OSHA Standards: Top 10 Violations, Their Meanings & How to Prevent Them

If you work in utilities, you’re probably familiar with OSHA standards and regulations. These are federally adopted guidelines designed to keep employees safe and healthy. If your company breaks these rules, tickets and fines or worse are sure to follow.

As part of its efforts to raise awareness about workplace safety, OSHA reveals the top 10 violations that occurred each year. The announcement took place in February via webinar with the National Safety Council’s Safety+Health magazine. Read on as we recap the fiscal year 2020’s top 10 list and provide a simplified summary of each standard.

1. Fall Protection – General Requirements: 5,424 violations

Titled “Duty to have fall protection,” this standard is all about fall protection systems. Employers should not put workers in a position where they encounter surfaces that are weak or lack structural integrity. This could include unprotected sides, edges, or weak platforms. Other protective measures include the use of a guardrail system, safety net system, and/or personal fall arrest systems. Workers on the ground must be protected from falling objects as well.

2. Hazard Communication: 3,199 violations

This standard ensures that all chemicals produced or imported are classified. Additionally, relay information about the chemicals to employees. Make sure that they understand the risks of working with potentially hazardous materials. No labels describing the chemicals shall be removed or altered.

3. Respiratory Protection: 2,649 violations

We know that breathing in contaminated air with harmful dust, gases, and smoke can be detrimental to our health. This standard aims at negating any sort of atmospheric contamination. In the event it’s needed to ensure the worker stays safe, a respirator should be provided.

Related: OSHA and Beyond: Keep Employees Safe in the Field

4. Scaffolding: 2,538 violations

Each scaffold and scaffold component must be capable of supporting its own weight. That is at least four times the maximum intended load either applied or transmitted to it without fail. There is also specific language about scaffold size. For instance, each end of a platform 10 feet or less must not extend over its support by more than 12 inches without tipping.

5. Ladders: 2,129 violations

There are unique requirements for different types of ladders. This standard covers them all, including different styles of portable and fixed ladders.

6. Lockout/Tagout: 2,065 violations

This standard explicitly establishes minimum performance requirements for machines and equipment. Starting up a device or releasing its energy could injure the employee. Interestingly, this standard does not cover oil and gas well drilling and servicing.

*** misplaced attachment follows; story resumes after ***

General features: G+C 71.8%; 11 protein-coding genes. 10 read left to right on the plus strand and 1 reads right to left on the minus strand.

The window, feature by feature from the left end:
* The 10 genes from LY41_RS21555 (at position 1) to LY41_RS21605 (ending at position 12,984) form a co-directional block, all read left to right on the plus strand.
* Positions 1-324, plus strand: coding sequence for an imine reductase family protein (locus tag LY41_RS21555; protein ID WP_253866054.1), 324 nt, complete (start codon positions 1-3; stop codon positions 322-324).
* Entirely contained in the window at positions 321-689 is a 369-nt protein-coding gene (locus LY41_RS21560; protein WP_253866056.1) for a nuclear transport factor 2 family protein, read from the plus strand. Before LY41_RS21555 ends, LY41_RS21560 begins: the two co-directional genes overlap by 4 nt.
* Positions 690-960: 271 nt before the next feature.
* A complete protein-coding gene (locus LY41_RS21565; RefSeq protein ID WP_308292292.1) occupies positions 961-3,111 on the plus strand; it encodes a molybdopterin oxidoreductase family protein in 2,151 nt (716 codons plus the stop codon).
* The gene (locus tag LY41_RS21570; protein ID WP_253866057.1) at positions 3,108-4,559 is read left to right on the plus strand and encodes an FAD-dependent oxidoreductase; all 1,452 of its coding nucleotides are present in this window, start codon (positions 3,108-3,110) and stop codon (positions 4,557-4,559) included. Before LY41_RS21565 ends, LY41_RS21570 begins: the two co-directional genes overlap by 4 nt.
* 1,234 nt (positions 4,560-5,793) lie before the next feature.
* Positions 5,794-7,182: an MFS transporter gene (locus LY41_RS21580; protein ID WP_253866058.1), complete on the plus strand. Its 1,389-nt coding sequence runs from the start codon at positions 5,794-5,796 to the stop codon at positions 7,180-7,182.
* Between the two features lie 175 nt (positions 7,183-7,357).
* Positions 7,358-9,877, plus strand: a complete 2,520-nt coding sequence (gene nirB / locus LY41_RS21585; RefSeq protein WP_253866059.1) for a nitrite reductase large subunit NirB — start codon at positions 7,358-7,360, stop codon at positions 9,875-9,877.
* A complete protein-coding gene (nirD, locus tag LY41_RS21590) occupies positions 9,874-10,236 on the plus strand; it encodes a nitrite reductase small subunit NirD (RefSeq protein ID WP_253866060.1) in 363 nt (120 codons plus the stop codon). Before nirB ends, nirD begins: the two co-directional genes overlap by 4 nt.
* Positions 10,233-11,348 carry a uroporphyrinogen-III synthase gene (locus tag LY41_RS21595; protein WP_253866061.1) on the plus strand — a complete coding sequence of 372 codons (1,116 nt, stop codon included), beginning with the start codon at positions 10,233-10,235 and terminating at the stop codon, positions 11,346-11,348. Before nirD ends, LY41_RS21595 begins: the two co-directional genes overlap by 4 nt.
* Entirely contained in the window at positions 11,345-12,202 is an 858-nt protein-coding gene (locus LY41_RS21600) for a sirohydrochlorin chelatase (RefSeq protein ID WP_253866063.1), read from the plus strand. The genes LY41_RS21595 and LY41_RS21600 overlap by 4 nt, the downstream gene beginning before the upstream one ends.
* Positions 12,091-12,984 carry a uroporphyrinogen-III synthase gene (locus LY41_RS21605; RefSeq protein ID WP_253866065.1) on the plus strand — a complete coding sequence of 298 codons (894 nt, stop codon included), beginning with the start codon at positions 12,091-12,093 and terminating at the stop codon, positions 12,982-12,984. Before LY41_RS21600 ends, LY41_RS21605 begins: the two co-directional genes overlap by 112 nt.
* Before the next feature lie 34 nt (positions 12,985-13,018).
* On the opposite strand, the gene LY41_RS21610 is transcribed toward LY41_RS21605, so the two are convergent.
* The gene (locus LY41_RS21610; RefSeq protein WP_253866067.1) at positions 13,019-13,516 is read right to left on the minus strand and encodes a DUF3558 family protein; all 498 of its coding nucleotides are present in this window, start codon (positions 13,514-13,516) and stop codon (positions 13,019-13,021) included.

7. Powered Industrial Trucks: 1,932 violations

Just as it sounds, this standard relates to industrial trucks powered by an electric motor. Specifically, it’s about safety requirements of those vehicles as related to fire protection and maintenance. One critical part of the standard is that powered industrial trucks must meet design and construction requirements. The American National Standard for Powered Industrial Trucks, Part II, ANSI B56.1-1969 covers this.

8. Fall Protection – Training Requirements: 1,621 violations

There are a few fall protection standards, but there’s a key point for employers. Providing an adequate fall hazard awareness training program for workers. This general rule should cover both employers and employees when it comes to fall hazards.

Related: 3 Keys to Lineworker Safety

9. Personal Protective and Life Saving Equipment: 1,369 violations

In a year punctuated by the pandemic, it comes as no surprise to see PPE in the top 10. OSHA standards require that employees use appropriate eye/face protection. This prevents exposure to hazards like flying particles or liquid chemicals that harm the eyes or face.

10. Machine Guarding: 1,313 violations

Written with those in mind who operate machines, one or more methods of machine guarding must be provided to protect employees from hazards like rotating parts, flying chips, and sparks.

For more information on OSHA standards, click here for a list by industry or here for a list by standard number.

Related: On Board With a Safety Culture? 5 Tips To Make it Stick

UPA Knows Safety!

Want to know more about safety on the job? Utility Partners of America can help. UPA has worked with utilities for more than two decades and supply industry-leading training and equipment, among other utility construction and utility services. Contact us today to learn more.